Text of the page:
- The Washington Times - Monday, August 28, 2006

As the world focuses on the conflict between Israel and Iran’s proxy, Hezbollah, a quiet revolution to remove oppression and despair that often leads to terrorism is taking place in neighboring Qatar under the leadership of a dynamic and charismatic woman. Sheikha Mozah bint Nasser al Missned is the wife of the amir of Qatar, one of America’s strongest allies in the troubled Middle East. While President Bush believes that the removal of terrorism requires a major transformation of the Middle East through the promotion of liberty and democracy, the sheikha has focused on a new mission of statecraft: good governance.

For the sheikha, the three major pillars of good governance are education reform, religious tolerance and political pluralism, all of which she firmly believes can take root in the Middle East. Ultimately, good governance means serving the people-in her mind the most valuable asset of a nation.

She approaches her mission to transform the hearts and minds of the Arab Muslim world with a level of professionalism seldom seen in that part of the world. Her success to date can only be explained by her personality: Disciplined, focused, agenda-driven, and working according to a code of meritocracy. Armed with a degree in sociology from the University of Qatar that she received in 1986 and three doctorates from Virginia Commonwealth University, Texas A&M and Carnegie Mellon, she has a clear vision to transform this energy-rich Sunni Arab state into the education hub of the Middle East.

The nerve center of her drive for education reform is the Qatar Foundation, a nonprofit enterprise dedicated to promoting the arts and sciences, and educating younger generations. The Qatar Foundation created Education City, a 24,000-acre multi-institutional campus, which is home to leading American institutions and think tanks. American universities — including Georgetown, Texas A&M, Carnegie Mellon and Cornell — have set up satellite campuses in Education City, thus enabling Qataris and other Arab Muslims to obtain a Western education. The Rand-Qatar Policy Institute is a new center for independent policy analysis staffed with local scholars. The Rand Corp. is also assisting in the development of a plan to revamp primary and secondary education in Qatar.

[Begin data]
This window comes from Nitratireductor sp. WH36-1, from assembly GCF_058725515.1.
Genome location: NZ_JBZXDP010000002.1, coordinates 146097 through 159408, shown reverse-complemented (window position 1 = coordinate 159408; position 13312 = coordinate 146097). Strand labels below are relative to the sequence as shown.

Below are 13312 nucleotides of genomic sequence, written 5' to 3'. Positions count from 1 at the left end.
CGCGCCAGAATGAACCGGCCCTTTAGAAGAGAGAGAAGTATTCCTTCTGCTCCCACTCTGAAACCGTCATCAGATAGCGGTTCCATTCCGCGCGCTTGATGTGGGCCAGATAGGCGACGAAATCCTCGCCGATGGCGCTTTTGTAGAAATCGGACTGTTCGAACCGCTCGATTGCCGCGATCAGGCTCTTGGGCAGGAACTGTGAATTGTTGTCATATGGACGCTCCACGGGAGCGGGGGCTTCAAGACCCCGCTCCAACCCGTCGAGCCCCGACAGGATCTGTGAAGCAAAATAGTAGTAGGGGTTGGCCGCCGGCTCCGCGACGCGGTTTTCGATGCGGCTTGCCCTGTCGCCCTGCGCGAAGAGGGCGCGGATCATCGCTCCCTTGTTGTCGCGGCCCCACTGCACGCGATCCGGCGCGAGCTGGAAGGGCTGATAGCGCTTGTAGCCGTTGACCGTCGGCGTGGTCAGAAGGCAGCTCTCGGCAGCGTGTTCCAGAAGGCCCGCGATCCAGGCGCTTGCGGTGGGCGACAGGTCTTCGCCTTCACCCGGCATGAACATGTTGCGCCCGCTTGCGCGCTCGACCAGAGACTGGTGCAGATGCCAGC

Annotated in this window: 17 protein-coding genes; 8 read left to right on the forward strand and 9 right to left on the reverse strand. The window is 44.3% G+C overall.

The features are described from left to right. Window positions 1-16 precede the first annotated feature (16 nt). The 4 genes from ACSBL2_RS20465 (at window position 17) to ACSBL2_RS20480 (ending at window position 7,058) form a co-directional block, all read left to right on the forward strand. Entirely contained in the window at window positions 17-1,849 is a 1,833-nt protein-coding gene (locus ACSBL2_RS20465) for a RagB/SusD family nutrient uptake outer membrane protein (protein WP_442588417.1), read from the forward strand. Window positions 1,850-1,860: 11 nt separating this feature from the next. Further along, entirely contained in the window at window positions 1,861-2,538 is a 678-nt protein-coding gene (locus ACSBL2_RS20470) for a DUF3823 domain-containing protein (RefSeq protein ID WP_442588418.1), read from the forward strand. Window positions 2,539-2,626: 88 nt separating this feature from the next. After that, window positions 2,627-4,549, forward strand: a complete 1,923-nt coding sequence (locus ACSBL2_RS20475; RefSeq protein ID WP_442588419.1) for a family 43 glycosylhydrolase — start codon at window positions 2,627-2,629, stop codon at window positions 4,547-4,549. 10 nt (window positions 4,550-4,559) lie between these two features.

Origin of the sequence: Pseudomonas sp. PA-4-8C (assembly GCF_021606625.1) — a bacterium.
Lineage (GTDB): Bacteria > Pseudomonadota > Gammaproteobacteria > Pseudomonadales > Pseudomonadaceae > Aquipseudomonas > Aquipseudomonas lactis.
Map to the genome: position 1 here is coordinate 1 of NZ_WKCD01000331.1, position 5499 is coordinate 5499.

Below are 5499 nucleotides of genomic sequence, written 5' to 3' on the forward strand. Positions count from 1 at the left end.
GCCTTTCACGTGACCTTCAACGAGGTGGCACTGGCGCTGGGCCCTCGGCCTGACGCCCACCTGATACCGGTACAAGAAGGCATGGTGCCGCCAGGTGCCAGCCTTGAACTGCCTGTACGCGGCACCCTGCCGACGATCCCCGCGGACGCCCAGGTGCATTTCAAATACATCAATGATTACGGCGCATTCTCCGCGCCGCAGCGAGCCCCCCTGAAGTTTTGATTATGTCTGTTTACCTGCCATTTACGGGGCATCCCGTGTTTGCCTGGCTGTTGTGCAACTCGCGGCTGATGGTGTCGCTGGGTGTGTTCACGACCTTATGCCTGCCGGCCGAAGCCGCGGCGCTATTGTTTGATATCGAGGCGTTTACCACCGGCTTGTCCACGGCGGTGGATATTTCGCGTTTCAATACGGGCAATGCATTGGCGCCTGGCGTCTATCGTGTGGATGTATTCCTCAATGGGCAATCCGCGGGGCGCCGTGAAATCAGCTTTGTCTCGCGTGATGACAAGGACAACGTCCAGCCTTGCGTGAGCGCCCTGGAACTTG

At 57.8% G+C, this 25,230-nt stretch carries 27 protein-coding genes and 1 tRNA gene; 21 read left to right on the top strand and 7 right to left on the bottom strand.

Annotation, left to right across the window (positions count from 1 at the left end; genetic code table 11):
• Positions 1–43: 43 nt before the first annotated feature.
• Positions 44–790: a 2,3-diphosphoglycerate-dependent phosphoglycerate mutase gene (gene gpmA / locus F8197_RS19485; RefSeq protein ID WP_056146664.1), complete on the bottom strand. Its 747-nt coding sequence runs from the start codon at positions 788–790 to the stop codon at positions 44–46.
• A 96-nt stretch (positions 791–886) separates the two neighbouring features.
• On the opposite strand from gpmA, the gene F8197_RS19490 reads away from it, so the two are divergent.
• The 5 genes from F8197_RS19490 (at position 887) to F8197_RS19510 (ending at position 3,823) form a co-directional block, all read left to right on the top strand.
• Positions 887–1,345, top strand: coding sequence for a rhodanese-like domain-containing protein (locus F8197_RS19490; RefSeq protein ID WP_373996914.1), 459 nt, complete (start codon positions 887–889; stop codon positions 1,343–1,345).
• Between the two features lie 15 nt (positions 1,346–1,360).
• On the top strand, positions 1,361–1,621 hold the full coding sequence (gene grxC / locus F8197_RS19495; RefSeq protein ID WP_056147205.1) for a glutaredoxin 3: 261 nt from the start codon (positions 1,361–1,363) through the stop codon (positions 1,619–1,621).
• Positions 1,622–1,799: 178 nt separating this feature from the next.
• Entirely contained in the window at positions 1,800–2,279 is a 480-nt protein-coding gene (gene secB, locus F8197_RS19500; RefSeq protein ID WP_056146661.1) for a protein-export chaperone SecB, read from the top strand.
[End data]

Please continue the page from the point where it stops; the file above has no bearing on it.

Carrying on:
The sheikha believes that education is an anchor of good governance because it encourages free thinking and tolerance of other cultures and ideas. Inviting American companies and universities to set up campuses in Qatar demonstrates her commitment to transforming Qatar into a regional educational hub and an incubator of new ideas.



In recognition of her dedication to education reform, UNESCO appointed the sheikha as special envoy for Basic and Higher Education in 2003. As special envoy, she is actively promoting various international projects to improve the quality and accessibility of education worldwide. Her accomplishments include the International Fund for Higher Education in Iraq, which is dedicated to the reconstruction of institutions of advanced learning. The sheikha Mozah personally donated $15 million for training faculty members at Iraq’s top universities.

The underlying premise of this focus on education as an anchor of good governance is that education and its commitment to free thinking cannot be the sole domain of the Muslim clergy — whether they be in Tehran, Qom, Nafaj, Riyadh or Cairo. Rather, education will give individuals the wherewithal to decide for themselves and not be brainwashed by ignorant clerics in far off madrassas on the border of Pakistan-Afghanistan.

For the sheikha another aspect of good governance is religious pluralism. One of her seminars on Christian-Muslim understanding was attended by the Archbishop of Canterbury. She has promoted the building of non-Muslim public places of worship in Qatar and has given legal status to Catholic, Anglican, Orthodox, Coptic and Asian Christian denominations. Members of the Bahai faith, persecuted in Iran, enjoy freedom of expression in Qatar.

Working from her modestly decorated office in the outskirts of Doha, the capital of Qatar, the sheikha also focuses on the third pillar of good governance. She argues that a “free zone” of political tolerance will allow for the free flow of ideas and opinions between traditionalists and modernists, where change is enacted through the ballot box, not by resorting to terrorism.

As Washington struggles to contain the evil of global terrorism by promoting democracy in the Middle East, Sheikha Mozah bint Nasser al Missned’s road map of transforming the hearts and minds through education is an excellent starting point.

S. Rob Sobhani is president of Caspian Energy Consulting.

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